Next few years
Next few years
The second time Narendranath went to Dakshineswar, a month later. Sri Ramakrishna was alone, sitting on his bedstead. As soon as he saw Narendranath, he received him cordially and asked him to sit near himself on the bed. In a moment, overcome with emotion, the Master drew closer to him. Muttering something to him, and with eyes fixed on the young aspirant, he touched him with his right his foot. The magic touch produced a strange experience in Narendranath. With his eyes open, he saw the walls and everything in the room, nay, the whole universe and himself within it, whirling and vanishing into an all encompassing void. He was frightened as he thought he might be on the verge of death; and cried out: What are you doing to me? I have my parents at home. Sri Ramakrishna laughed aloud at this, and stroking Narendranath chest said: All right, let us leave it there for the present. Everything will come in time. Surprisingly, as soon as he uttered these words, Narendranath became his old self again. Sri Ramakrishna, too, was quite normal in his behaviour towards him after the incident, and treated him kindly and with great affection. Drawn by this kindness and, even more, by the need to fathom the mystery, Narendranath went to Dakshineswar for a third time, probably a week later. He was determined not to allow the previous experience to repeat itself, and was fully on his guard. But with all his critical faculties alert, he fared no better. Sri Ramakrishna took him to the adjacent garden belonging to Jadunath Mallik. After a stroll, they sat down in the parlour. Soon, Sri Ramakrishna fell into a spiritual trance and touched Narendranath. Despite his precautions Narendranath was totally over whelmed adn he lost all outward consciousness. When he regained consciousness, he found Sri Ramakrishna stroking his chest.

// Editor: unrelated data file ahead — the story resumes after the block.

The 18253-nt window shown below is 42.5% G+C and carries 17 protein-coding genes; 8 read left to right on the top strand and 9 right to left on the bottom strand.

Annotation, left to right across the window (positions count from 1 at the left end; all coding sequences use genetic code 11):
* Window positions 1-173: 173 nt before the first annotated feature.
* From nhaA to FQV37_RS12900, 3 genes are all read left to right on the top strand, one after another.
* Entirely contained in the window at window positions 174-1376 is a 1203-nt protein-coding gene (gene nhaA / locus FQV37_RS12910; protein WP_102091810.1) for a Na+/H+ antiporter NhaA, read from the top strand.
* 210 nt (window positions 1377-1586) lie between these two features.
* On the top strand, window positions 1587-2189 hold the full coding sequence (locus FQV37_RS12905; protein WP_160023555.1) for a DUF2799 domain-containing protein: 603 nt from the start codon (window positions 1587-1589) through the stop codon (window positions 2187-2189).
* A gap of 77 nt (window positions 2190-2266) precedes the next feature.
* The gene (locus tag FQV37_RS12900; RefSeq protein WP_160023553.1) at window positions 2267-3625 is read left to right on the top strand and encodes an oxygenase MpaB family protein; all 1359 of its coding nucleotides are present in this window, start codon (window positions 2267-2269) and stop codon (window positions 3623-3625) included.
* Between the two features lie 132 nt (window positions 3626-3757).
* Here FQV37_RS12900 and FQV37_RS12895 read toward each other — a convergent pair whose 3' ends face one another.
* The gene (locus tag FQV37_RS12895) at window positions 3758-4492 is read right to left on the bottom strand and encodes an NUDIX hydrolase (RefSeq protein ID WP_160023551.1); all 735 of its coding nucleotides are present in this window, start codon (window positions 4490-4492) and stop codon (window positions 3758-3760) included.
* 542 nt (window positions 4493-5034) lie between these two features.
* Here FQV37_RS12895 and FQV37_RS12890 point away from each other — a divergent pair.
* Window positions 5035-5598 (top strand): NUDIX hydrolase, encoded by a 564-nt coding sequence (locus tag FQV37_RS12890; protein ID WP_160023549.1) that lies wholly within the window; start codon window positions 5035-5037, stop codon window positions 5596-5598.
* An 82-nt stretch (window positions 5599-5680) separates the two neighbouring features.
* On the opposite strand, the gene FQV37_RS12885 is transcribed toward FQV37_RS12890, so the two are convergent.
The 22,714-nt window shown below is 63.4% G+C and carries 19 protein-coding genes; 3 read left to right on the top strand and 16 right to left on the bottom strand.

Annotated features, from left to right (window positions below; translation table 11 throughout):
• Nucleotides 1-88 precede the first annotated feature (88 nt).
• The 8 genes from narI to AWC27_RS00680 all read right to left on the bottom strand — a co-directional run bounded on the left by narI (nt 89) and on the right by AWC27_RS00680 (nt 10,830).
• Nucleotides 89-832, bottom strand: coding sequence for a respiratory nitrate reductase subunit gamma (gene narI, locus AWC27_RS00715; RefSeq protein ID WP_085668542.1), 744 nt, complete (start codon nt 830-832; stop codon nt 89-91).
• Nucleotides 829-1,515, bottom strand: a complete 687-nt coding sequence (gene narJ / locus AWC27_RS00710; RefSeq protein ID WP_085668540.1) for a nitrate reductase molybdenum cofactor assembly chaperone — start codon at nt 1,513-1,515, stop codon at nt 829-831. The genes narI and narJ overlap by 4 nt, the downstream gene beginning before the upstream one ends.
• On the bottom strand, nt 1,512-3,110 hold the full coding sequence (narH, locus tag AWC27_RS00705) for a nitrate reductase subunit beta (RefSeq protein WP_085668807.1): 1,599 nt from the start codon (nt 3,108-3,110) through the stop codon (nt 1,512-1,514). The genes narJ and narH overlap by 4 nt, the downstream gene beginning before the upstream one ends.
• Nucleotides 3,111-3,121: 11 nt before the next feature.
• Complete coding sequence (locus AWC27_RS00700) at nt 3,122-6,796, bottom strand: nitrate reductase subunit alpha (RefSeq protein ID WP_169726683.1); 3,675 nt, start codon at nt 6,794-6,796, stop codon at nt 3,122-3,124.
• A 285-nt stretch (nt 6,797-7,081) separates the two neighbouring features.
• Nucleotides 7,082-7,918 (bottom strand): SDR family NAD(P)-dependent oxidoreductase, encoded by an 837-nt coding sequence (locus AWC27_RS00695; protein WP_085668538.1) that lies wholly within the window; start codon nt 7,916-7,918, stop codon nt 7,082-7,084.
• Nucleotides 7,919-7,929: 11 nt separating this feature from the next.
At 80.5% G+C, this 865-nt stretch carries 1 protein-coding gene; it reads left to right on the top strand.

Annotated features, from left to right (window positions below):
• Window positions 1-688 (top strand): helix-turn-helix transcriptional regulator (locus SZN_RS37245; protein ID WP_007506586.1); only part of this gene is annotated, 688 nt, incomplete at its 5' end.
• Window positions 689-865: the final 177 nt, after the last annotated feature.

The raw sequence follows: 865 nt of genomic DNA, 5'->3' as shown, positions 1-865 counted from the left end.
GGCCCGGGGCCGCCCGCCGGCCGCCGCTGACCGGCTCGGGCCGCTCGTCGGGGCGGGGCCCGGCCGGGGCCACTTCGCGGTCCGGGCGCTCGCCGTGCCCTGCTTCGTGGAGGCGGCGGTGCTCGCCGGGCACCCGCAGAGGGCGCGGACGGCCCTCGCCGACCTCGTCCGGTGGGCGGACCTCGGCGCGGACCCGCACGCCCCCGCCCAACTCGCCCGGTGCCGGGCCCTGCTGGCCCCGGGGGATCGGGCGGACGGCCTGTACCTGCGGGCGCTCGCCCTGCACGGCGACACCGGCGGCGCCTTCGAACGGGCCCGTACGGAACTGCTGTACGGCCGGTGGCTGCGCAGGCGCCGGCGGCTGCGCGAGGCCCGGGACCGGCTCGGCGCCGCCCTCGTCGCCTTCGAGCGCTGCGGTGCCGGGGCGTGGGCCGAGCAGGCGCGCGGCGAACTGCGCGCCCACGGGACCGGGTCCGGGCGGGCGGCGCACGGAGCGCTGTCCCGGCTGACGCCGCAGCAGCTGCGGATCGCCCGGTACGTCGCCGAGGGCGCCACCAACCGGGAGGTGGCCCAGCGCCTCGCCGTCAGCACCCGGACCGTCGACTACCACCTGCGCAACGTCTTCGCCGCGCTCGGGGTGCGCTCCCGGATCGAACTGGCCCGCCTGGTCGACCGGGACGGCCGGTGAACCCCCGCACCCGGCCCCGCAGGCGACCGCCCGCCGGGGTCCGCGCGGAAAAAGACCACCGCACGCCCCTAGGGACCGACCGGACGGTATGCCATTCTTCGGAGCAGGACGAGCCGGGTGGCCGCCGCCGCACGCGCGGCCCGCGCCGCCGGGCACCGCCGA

Referring to his incident, Sri Ramakrishna said later on: I put several questions to him while he was in that state. I asked him about his antecedents, and where he lived, his mission in this world and the duration of his mortal life. He gave fitting answers after diving deep into himself. The answers only confirmed what I had seen and inferred about him, These things shall remain a secret, but I came to know that he was a sage who had attained perfection, a past master in meditation, and the day he know his real nature, he will give up the body by an act of will, through Yoga.Of all the disciples of Sri Ramakrishna, Narendranath alone doubted the Master and critised any of his teachings that appeared irrational. Firmly poised as he was in the knowledge of the highest truth, Sri Ramakrishna, however, did not upset the intellectual outbursts of Narendranath. He rose equal to the occasion. He never asked Narendranath to abandon his reason. On the other hand, he enjoyed his criticisms, and even encouraged them. He told him: Test me as the money changers test their coins. You must not accept me until you have tested me thoroughly. Narendranath was bitterly against the doctrine of Advaita Vedanta which Sri Ramakrishna was eager to explain to him. The Advaita idea of the identity of the individual soul and the Supreme Self appeared to him as bizarre and blasphemous. Sri Ramakrishna tried his best to bring home to the disciple the truth of Advaita by reason and argument, but without success. One day after a trying discussion, he found Narendranath speaking about the doctrine disparagingly to a friend and in a light vein. Sri Ramakrishna, in a semi conscious mood, approached him and just touched him, and immediately a wonderful change came over Narendranath. He was filled with the consciousness that everything around him was God. The impression persisted even when he reached home, at the end of the day. He did not relish his food. He ate too much or too little, to the consternation of his mother. He felt that the food, the materials, the server and he himself were all God. In the street, he did not feel like moving out of way of the swiftly, moving cabs, thinking they were God Himself. In the public park, he struck his head against the railing to see if they were real. This feeling lasted for many days. Henceforth he could not deny the truth of Advaita.In 1884, Vishwanath Datta (Narendranaths father) suddenly passed away, plunging the whole family into grief and poverty. He was the only earning member of the family, and being of a prodigal nature, he spent lavishly and left the family in debt.
Everywhere the door was slammed in his (Vivekanandas) face. Friends turned into enemies in an instant. Creditors began knocking at the door. Temptations came. Two rich women made proposals to him to end his poverty, and he turned them down with scorn. Often he went without food so that others at home might have a better share. He was face to face with realities and the world appeared to him to be the creation of a devil. Nevertheless, the prot